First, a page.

Historic Canadian Medical Developments to Inspire Students in Clinical Research Training

A clinical research program teaches you how to ensure the safety of the drugs used in clinical trials

A clinical research program teaches you how to ensure the safety of the drugs used in clinical trials

Canada has long been known as a major player in the field of medical research. Despite only ranking 38th worldwide in terms of population, it ranks 14th in medical research spending and 6th in research paper production. As a country, it is responsible for developing entirely new fields of medicine, more effective surgical methods, and innovative, life-saving treatments.

These medical developments could not have happened without the abundance of time, resources, ingenuity, and support provided throughout the medical community—from researchers to clinical trial operators to doctors, and including everyone in between.

If you’re interested in clinical research and drug safety, read on to discover some of the biggest medical developments in the history of Canada.

1. Students in a Clinical Research Program Might Know About the Origins of Insulin

One of the most commonly known Canadian medical developments is the discovery and extraction of insulin from a pancreas for use in the treatment of diabetes. A group of four scientists, led by Frederick Banting and J.J.R. Macleod, conducted tests on diabetic dogs to determine how to extract their insulin. Once they had successfully figured it out and enough clinical research had been conducted to confirm their results, they received the Nobel Prize in Medicine—an impressive achievement, but nothing compared to the difference they made in the lives of diabetic patients. Before the introduction of insulin treatments, having diabetes was an unmanageable disease that carried an extremely high mortality rate. Afterwards, it became a chronic, manageable condition with a much higher life expectancy rate.

2. Pros With Clinical Research Training Know Canada Paved the Way for Stem Cell Trials

Canada is also the first place that blood-forming stem cells were discovered, as any student with a clinical research diploma might tell you. The research conducted is still relevant today, as the entire concept of bone marrow transplants is based on the discovery, extraction, and injections of those same stem cells. That initial discovery led to an increased amount of resources and research conducted on stem cells. Since then, some of Canada’s most important stem cell-related discoveries have been the T-cell receptor in the early 1980s by Tak Mak and the generation of stem cells from adult skin cells by Andras Nagy in the late 2000s—both of which have important applications in clinical research trials and treatments to this day.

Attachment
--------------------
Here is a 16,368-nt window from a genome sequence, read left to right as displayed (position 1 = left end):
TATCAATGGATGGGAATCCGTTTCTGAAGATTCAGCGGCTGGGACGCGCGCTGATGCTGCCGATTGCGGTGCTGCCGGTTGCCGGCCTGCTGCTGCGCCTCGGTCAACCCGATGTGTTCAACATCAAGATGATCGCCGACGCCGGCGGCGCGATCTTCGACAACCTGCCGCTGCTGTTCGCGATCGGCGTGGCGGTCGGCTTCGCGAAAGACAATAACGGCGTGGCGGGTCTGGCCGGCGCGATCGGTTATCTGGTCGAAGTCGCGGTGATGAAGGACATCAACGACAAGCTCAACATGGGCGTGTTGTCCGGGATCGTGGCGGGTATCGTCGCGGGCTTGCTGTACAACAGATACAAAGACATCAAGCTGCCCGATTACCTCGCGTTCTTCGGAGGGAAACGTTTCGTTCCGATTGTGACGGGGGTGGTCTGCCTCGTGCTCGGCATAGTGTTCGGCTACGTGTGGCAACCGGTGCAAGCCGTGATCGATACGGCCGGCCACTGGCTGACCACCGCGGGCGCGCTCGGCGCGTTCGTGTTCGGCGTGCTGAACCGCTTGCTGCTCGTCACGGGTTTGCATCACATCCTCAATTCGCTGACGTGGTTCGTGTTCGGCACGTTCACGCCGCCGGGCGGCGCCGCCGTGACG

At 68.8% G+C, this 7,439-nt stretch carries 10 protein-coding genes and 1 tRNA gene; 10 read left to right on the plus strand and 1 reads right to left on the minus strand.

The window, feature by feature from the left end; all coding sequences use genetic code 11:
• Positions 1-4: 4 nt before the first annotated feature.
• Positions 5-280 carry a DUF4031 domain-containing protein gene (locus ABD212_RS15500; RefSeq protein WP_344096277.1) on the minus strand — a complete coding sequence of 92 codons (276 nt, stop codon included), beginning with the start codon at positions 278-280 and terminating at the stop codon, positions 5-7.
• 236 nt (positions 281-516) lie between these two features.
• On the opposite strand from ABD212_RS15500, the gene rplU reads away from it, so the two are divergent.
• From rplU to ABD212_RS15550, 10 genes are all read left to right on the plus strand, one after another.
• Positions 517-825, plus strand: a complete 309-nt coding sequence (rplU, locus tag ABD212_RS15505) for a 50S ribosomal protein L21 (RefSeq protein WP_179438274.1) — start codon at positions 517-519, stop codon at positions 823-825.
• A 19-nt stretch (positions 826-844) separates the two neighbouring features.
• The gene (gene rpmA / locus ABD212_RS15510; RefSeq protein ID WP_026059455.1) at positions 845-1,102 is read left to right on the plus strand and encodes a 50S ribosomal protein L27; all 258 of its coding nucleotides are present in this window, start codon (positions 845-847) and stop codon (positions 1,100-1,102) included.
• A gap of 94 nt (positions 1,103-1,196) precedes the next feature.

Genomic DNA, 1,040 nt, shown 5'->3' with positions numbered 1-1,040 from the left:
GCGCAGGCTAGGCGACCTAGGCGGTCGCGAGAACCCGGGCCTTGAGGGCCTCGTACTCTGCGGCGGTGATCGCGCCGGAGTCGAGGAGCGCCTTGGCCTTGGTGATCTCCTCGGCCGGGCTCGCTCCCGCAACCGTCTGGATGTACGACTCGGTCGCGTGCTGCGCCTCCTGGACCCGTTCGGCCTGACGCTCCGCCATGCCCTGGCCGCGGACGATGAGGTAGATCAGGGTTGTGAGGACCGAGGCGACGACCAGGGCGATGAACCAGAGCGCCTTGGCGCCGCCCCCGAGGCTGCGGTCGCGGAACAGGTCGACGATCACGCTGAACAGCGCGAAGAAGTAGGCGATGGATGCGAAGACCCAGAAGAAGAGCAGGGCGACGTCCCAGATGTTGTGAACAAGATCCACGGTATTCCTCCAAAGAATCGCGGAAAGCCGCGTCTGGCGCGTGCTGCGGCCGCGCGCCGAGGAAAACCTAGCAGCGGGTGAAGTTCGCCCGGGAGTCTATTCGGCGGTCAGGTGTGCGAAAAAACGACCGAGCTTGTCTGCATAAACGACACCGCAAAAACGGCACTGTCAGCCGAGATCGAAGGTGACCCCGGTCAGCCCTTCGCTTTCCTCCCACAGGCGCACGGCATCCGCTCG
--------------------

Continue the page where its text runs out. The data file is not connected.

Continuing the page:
3. A Canadian is Responsible for Radical Advancements in Modern Heart Surgery

Heart surgery is a relatively recent type of operation that has become essential to helping improve the lives of millions of people suffering from cardiovascular issues. The main discovery that led to safe open-heart surgery was that of a Canadian named Dr. Wilfred Bigelow, who discovered that lowering body temperature (inducing hypothermia) limited blood flow and made it safer to work on internal organs without limiting the oxygen supply and damaging others.

Students in a clinical research program might also know that Dr. Bigelow was one of the first researchers to look into the viability of a pacemaker, which today has become an important device for cardiovascular patients.

A career in clinical research and drug safety puts you in a position to improve the lives of others

A career in clinical research and drug safety puts you in a position to improve the lives of others

The amount of clinical research that goes into developing these procedures is astronomical, but not inaccessible. Due to how invested the country is in medical research, working in clinical research or drug safety is a good career choice—one that has a tangible, long-lasting impact on the lives of millions of people each year.

Are you interested in receiving clinical research training?

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